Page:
MGCC MG Cup supported by Peter Best Insurance with MGCC Drayton Manor Park MG Metro Cup

Mike Williams (no. 28) at last avoided technical maladies to exploit his Rover Metro GTi’s pace and win both MG Cup supported by Peter Best Insurance races. He led all the way from pole in both and his race-winning margins were 18.7s and 22.6s.

“It’s nice to be able to get round the circuit and see a chequered flag!” Williams exclaimed. “After the disappointment at Silverstone [in round one], because of course being the first race you’ve been waiting nearly six months to get there, so having done one lap in qualifying and the engine blow up was the biggest kick in the guts you can have.

“It’s [Brands is] a Metro circuit. I’ve got a big advantage here as it goes round corners. It was just a case of staying out in front and enjoying it.”

The MG Cup shared grids with the Drayton Manor Park MG Metro Cup and reigning champion Jack Ashton (no. 98) fought at the front in his less powerful but more nimble car. He qualified on the front row alongside Williams then finished third overall in race one, being passed by Richard Buckley’s Rover 220 Turbo at Druids at one-third’s distance.

This got Ashton the Metro win, with Dick Trevett finishing second in the category and seventh overall. Trevett had to recover from a right-front hub problem in qualifying and vaulted from 15th on the grid to ninth on lap one. It all got Trevett the Metros’ Driver of the Race.

Ian Boulton (no. 74) took the MG Cup race one Class B win and Driver of the Race in his ZR 170, finishing fourth overall. Aaron Ross comfortably won Class A in his 160.

The second race had a similar pattern at the front and the same top three finishers, with Buckley this time getting by Ashton at the start. He still had no answer to Williams’ pace and Ashton again fought him hard for the runner-up position.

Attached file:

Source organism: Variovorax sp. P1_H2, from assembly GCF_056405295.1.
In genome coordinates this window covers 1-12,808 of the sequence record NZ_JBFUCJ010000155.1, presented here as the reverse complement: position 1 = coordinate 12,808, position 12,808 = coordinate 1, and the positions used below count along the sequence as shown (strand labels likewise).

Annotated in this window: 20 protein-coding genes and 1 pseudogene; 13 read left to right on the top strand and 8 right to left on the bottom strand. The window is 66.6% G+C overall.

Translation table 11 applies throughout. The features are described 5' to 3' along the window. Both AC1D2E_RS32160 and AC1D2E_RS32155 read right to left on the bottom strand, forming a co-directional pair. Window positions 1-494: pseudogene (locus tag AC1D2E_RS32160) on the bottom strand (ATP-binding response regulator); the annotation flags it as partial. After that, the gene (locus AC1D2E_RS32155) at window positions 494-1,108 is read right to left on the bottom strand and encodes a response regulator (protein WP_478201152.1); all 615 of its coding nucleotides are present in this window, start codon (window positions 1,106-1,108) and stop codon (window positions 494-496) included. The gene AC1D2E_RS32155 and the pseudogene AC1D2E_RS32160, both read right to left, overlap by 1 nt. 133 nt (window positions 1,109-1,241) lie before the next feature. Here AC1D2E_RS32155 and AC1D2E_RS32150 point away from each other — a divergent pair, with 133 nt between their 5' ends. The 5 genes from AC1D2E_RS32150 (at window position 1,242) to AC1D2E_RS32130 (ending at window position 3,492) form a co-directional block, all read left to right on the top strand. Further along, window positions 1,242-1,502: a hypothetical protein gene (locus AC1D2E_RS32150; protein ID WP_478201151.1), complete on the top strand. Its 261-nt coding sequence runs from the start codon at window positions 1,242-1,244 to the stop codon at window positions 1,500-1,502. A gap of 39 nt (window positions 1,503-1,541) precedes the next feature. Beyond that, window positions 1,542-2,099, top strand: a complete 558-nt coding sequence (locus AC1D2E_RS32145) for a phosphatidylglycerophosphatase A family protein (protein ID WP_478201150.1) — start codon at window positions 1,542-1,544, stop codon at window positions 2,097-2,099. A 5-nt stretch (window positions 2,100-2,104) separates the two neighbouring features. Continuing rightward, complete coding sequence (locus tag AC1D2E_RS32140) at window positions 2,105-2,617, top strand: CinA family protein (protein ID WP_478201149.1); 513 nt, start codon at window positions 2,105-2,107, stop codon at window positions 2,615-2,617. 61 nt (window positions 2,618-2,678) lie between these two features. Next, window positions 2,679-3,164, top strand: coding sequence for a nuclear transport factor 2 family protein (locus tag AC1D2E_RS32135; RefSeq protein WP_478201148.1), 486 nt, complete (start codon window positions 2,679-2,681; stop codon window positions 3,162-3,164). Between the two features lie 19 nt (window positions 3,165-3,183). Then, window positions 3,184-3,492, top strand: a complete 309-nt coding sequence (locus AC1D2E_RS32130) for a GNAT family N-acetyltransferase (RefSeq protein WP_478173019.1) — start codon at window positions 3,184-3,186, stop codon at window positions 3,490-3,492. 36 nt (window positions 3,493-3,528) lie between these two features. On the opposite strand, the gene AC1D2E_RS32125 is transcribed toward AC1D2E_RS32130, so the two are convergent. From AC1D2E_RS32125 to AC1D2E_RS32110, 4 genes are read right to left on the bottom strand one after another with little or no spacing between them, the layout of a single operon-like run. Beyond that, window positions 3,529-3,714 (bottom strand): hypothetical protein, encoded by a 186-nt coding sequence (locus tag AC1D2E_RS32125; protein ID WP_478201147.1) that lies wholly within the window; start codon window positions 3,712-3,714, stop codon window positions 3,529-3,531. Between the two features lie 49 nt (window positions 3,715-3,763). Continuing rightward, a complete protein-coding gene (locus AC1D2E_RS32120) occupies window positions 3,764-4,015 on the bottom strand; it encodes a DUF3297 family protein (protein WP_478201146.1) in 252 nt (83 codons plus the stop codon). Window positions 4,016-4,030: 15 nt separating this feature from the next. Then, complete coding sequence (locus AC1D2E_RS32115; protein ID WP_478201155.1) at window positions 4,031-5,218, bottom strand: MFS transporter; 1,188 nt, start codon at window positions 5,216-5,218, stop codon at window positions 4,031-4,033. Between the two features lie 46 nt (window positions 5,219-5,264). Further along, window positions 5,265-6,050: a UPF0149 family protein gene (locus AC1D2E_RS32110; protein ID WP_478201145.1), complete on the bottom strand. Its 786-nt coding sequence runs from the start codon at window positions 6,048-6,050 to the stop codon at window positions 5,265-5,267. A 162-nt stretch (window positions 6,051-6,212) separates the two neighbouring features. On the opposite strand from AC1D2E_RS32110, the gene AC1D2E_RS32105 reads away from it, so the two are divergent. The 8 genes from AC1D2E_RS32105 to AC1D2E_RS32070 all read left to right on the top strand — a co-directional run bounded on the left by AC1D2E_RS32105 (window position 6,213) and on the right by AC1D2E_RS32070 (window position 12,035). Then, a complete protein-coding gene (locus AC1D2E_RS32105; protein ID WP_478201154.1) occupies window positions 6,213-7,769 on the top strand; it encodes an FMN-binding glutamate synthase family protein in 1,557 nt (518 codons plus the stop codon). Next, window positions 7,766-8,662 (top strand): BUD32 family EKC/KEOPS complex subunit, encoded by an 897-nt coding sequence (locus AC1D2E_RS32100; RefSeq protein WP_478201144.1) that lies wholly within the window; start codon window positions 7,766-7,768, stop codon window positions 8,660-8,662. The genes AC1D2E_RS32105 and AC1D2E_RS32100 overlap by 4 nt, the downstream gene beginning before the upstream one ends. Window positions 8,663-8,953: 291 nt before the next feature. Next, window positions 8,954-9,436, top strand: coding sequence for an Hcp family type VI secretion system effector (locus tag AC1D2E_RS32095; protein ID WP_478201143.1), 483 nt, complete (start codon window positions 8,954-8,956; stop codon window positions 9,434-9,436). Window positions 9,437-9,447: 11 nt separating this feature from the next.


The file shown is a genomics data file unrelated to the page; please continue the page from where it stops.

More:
“It was a bit of a David and Goliath battle,” said Ashton. “I’m here to enjoy myself so if there’s a race on I’m going to race. I said I’ll let him have his go at Mike [Williams] because that’s his own race, but it was quite apparent that Mike was just pulling away. So it was ‘race on’ in my eyes! I definitely would love it [a mixed grid] to happen again.”

Peter Burchill got MG Cup’s race two Driver of the Race after finishing fifth in his ZS 180 while Mark Wilson – the third Metro home in only his second ever Metro race meeting – got the Metros’ Driver of the Race. Dale Reet took the MG Cup’s Class A win in his 160 after longtime leader Ross stopped late on. Boulton in sixth place overall completed a double Class B triumph.

 

Equipe GTS Group A

 

Equipe once again had a strong presence, with 101 cars and 111 drivers competing across six races. Mark Ashworth (no. 87) claimed both GTS Group A wins in his TVR Grantura Mk III. In both he had a close fight with Ollie Neaves’ MGB Roadster, but Neaves was twice stopped by technical woes. In race one, having been passed by Ashworth at mid-distance, Neaves pulled off near the end with carburettor issues.

In race two, Neaves, just when he looked set to challenge Ashworth’s lead after a safety car got him onto his tail, again pulled off when the vibration from a damaged propshaft meant a flange detached in his engine.